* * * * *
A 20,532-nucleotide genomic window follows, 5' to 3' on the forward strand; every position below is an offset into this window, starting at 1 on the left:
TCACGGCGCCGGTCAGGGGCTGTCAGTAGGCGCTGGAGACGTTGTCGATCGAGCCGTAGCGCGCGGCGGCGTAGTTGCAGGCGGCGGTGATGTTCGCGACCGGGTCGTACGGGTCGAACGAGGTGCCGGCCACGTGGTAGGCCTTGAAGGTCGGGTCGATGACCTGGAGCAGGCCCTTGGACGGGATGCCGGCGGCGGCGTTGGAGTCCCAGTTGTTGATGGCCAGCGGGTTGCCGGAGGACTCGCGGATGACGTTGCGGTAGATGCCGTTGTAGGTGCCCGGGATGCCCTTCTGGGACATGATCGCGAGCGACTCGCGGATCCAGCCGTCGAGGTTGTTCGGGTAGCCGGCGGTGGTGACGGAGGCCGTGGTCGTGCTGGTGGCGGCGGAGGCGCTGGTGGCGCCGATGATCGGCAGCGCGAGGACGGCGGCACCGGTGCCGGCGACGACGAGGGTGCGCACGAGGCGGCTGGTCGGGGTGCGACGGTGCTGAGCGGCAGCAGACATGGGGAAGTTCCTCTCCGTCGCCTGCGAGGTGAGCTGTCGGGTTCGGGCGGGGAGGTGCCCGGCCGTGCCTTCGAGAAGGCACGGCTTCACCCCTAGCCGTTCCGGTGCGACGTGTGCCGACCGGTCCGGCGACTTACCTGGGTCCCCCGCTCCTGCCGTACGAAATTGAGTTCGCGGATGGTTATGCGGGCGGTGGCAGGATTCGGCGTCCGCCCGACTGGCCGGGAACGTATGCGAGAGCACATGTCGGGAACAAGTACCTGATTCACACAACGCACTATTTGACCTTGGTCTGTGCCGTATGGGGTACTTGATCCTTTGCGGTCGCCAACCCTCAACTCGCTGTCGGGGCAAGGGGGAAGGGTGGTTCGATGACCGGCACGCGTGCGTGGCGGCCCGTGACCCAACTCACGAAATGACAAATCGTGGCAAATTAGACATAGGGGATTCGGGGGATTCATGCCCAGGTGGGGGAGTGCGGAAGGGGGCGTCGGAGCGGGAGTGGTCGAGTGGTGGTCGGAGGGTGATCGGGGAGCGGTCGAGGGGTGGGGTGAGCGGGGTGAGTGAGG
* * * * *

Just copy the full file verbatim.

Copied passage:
A 20,532-nucleotide genomic window follows, 5' to 3' on the forward strand; every position below is an offset into this window, starting at 1 on the left:
TCACGGCGCCGGTCAGGGGCTGTCAGTAGGCGCTGGAGACGTTGTCGATCGAGCCGTAGCGCGCGGCGGCGTAGTTGCAGGCGGCGGTGATGTTCGCGACCGGGTCGTACGGGTCGAACGAGGTGCCGGCCACGTGGTAGGCCTTGAAGGTCGGGTCGATGACCTGGAGCAGGCCCTTGGACGGGATGCCGGCGGCGGCGTTGGAGTCCCAGTTGTTGATGGCCAGCGGGTTGCCGGAGGACTCGCGGATGACGTTGCGGTAGATGCCGTTGTAGGTGCCCGGGATGCCCTTCTGGGACATGATCGCGAGCGACTCGCGGATCCAGCCGTCGAGGTTGTTCGGGTAGCCGGCGGTGGTGACGGAGGCCGTGGTCGTGCTGGTGGCGGCGGAGGCGCTGGTGGCGCCGATGATCGGCAGCGCGAGGACGGCGGCACCGGTGCCGGCGACGACGAGGGTGCGCACGAGGCGGCTGGTCGGGGTGCGACGGTGCTGAGCGGCAGCAGACATGGGGAAGTTCCTCTCCGTCGCCTGCGAGGTGAGCTGTCGGGTTCGGGCGGGGAGGTGCCCGGCCGTGCCTTCGAGAAGGCACGGCTTCACCCCTAGCCGTTCCGGTGCGACGTGTGCCGACCGGTCCGGCGACTTACCTGGGTCCCCCGCTCCTGCCGTACGAAATTGAGTTCGCGGATGGTTATGCGGGCGGTGGCAGGATTCGGCGTCCGCCCGACTGGCCGGGAACGTATGCGAGAGCACATGTCGGGAACAAGTACCTGATTCACACAACGCACTATTTGACCTTGGTCTGTGCCGTATGGGGTACTTGATCCTTTGCGGTCGCCAACCCTCAACTCGCTGTCGGGGCAAGGGGGAAGGGTGGTTCGATGACCGGCACGCGTGCGTGGCGGCCCGTGACCCAACTCACGAAATGACAAATCGTGGCAAATTAGACATAGGGGATTCGGGGGATTCATGCCCAGGTGGGGGAGTGCGGAAGGGGGCGTCGGAGCGGGAGTGGTCGAGTGGTGGTCGGAGGGTGATCGGGGAGCGGTCGAGGGGTGGGGTGAGCGGGGTGAGTGAGG